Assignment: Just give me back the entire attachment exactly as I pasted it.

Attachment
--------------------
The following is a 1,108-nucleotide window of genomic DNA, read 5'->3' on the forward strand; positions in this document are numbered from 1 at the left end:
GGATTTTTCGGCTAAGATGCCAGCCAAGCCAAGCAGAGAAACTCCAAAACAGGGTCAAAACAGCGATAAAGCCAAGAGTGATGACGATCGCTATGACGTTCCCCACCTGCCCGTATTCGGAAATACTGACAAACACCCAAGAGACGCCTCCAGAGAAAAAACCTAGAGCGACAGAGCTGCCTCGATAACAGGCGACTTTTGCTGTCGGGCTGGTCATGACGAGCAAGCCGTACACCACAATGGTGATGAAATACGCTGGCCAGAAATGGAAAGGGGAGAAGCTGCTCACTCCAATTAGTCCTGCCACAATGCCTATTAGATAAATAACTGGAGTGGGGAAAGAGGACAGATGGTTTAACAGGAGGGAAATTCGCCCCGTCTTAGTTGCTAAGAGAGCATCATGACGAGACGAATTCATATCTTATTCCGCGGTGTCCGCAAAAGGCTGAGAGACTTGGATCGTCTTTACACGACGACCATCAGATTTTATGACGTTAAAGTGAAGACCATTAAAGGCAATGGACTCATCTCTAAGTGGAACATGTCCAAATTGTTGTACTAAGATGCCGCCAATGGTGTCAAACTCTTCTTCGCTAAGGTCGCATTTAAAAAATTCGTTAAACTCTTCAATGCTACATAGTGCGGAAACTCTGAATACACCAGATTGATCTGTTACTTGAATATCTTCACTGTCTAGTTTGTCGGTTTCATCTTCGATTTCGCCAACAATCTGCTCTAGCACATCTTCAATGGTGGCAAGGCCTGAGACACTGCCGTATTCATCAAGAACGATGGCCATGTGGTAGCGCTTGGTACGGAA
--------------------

The following is a 1,108-nucleotide window of genomic DNA, read 5'->3' on the forward strand; positions in this document are numbered from 1 at the left end:
GGATTTTTCGGCTAAGATGCCAGCCAAGCCAAGCAGAGAAACTCCAAAACAGGGTCAAAACAGCGATAAAGCCAAGAGTGATGACGATCGCTATGACGTTCCCCACCTGCCCGTATTCGGAAATACTGACAAACACCCAAGAGACGCCTCCAGAGAAAAAACCTAGAGCGACAGAGCTGCCTCGATAACAGGCGACTTTTGCTGTCGGGCTGGTCATGACGAGCAAGCCGTACACCACAATGGTGATGAAATACGCTGGCCAGAAATGGAAAGGGGAGAAGCTGCTCACTCCAATTAGTCCTGCCACAATGCCTATTAGATAAATAACTGGAGTGGGGAAAGAGGACAGATGGTTTAACAGGAGGGAAATTCGCCCCGTCTTAGTTGCTAAGAGAGCATCATGACGAGACGAATTCATATCTTATTCCGCGGTGTCCGCAAAAGGCTGAGAGACTTGGATCGTCTTTACACGACGACCATCAGATTTTATGACGTTAAAGTGAAGACCATTAAAGGCAATGGACTCATCTCTAAGTGGAACATGTCCAAATTGTTGTACTAAGATGCCGCCAATGGTGTCAAACTCTTCTTCGCTAAGGTCGCATTTAAAAAATTCGTTAAACTCTTCAATGCTACATAGTGCGGAAACTCTGAATACACCAGATTGATCTGTTACTTGAATATCTTCACTGTCTAGTTTGTCGGTTTCATCTTCGATTTCGCCAACAATCTGCTCTAGCACATCTTCAATGGTGGCAAGGCCTGAGACACTGCCGTATTCATCAAGAACGATGGCCATGTGGTAGCGCTTGGTACGGAA